To give the proposal evaluators what they want, first you have to know what that is. Sounds easy doesn’t it? First you have to recognize that a customer’s organization may have more than one point of view, more than one preference, more than one agenda. The ones that matter most are the ones actually participating in the proposal evaluation, if you can determine who they are.
People in your organization bringing you information will interpret the client differently --- project managers, business developers, executives, and others all come with a different bias.
The RFP is supposed to tell you what the customer wants, but it often is not written by the evaluators, leading to circumstances where what the customer asks for is not what the evaluators actually want. Assuming the RFP is accurate it may be incomplete. I have seen RFPs with extremely detailed specifications for computer equipment that gave no clue whether the client was trying to centralize IT management at headquarters or empower its field offices. And you might get a different answer depending on whether you talked to some at headquarters or a field office. But opinions that count are the evaluators. Getting the wrong opinion can lead to bidding the wrong solution.
One major reason why you should be talking to the customer before RFP release is that the client may not talk to you at all once the RFP hits the street, and if they do answer your questions you can be sure it won’t be on a level that provides real insight. To effectively give the evaluators what they want you have to have a real understanding about the client’s environment, goals, and agendas.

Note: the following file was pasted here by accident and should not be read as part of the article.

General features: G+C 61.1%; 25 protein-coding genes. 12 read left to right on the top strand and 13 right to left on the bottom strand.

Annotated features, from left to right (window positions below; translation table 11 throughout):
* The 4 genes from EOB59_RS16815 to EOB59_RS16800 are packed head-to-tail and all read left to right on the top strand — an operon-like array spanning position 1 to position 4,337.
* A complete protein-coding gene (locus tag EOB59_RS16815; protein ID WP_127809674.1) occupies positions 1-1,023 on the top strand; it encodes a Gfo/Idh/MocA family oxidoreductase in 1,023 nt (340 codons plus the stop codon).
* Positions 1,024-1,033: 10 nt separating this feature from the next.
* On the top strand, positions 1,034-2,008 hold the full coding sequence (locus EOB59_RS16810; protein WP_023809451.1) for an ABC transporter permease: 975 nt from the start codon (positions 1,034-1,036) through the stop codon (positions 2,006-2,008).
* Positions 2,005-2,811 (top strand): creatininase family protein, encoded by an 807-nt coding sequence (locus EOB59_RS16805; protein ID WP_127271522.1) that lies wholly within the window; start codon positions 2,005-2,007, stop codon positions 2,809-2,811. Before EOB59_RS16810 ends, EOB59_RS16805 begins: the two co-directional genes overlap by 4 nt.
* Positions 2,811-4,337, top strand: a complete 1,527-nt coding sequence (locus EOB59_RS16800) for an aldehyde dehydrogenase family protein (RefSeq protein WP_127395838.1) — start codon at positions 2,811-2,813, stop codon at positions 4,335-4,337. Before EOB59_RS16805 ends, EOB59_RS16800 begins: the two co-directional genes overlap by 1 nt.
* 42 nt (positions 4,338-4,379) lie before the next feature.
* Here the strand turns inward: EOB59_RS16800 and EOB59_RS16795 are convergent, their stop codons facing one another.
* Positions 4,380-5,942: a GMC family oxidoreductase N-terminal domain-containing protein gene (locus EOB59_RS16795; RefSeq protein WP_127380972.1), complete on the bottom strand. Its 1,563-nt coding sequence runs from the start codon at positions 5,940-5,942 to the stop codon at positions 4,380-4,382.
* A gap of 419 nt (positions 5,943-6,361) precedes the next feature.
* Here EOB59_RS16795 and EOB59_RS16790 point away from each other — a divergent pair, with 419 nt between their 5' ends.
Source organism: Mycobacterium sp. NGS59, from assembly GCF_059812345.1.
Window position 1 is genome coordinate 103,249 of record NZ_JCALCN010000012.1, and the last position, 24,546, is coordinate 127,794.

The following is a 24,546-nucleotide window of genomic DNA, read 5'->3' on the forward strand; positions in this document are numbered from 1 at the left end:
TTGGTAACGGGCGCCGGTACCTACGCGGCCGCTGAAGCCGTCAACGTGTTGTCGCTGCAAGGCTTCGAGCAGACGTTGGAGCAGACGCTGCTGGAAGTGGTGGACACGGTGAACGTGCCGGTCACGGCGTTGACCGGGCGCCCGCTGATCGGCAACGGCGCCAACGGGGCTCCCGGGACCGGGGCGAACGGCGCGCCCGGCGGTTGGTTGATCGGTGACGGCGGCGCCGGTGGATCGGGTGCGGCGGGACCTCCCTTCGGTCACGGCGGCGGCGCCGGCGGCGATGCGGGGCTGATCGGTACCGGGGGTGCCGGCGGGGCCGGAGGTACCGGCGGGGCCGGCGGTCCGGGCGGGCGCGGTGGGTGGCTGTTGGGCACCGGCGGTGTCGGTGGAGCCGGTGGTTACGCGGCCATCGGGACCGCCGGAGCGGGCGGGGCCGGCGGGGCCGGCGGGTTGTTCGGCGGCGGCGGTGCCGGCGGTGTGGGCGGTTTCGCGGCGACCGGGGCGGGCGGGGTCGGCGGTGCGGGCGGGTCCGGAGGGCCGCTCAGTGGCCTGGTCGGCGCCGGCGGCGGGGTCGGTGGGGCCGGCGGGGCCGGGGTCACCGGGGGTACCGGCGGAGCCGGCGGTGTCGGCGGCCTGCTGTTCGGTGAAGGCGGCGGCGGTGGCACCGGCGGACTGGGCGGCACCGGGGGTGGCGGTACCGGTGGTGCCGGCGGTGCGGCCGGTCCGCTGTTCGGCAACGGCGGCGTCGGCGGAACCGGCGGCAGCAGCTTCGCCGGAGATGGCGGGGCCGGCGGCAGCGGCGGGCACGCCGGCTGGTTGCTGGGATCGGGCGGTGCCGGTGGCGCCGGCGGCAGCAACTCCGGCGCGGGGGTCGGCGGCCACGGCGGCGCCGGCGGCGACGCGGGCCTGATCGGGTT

On the vast majority of proposals I have worked on, the proposal team desperately wanted to give the evaluators what they wanted. Giving them what you want them to have is a recipe for losing, and most teams understand that. The problem is that knowing what they want requires insight above and beyond what is in the RFP. The only way to do that is to understand your client --- what are their goals, what problems do they face, do they have an internal consensus or competing factions, do they have preferences or bias, do they have constraints they have to work within, standards to comply with, or anything else that may affect their decision and may or may not be in the RFP?
If the RFP just came out and you’ve never worked with the customer before you can forget about getting this kind of insight into your submission. Get to know potential customers before RFP release. Build a list of questions such as those above and seek out the answers. When the RFP is released, you can look for ways to demonstrate your insight and stand out from the pack.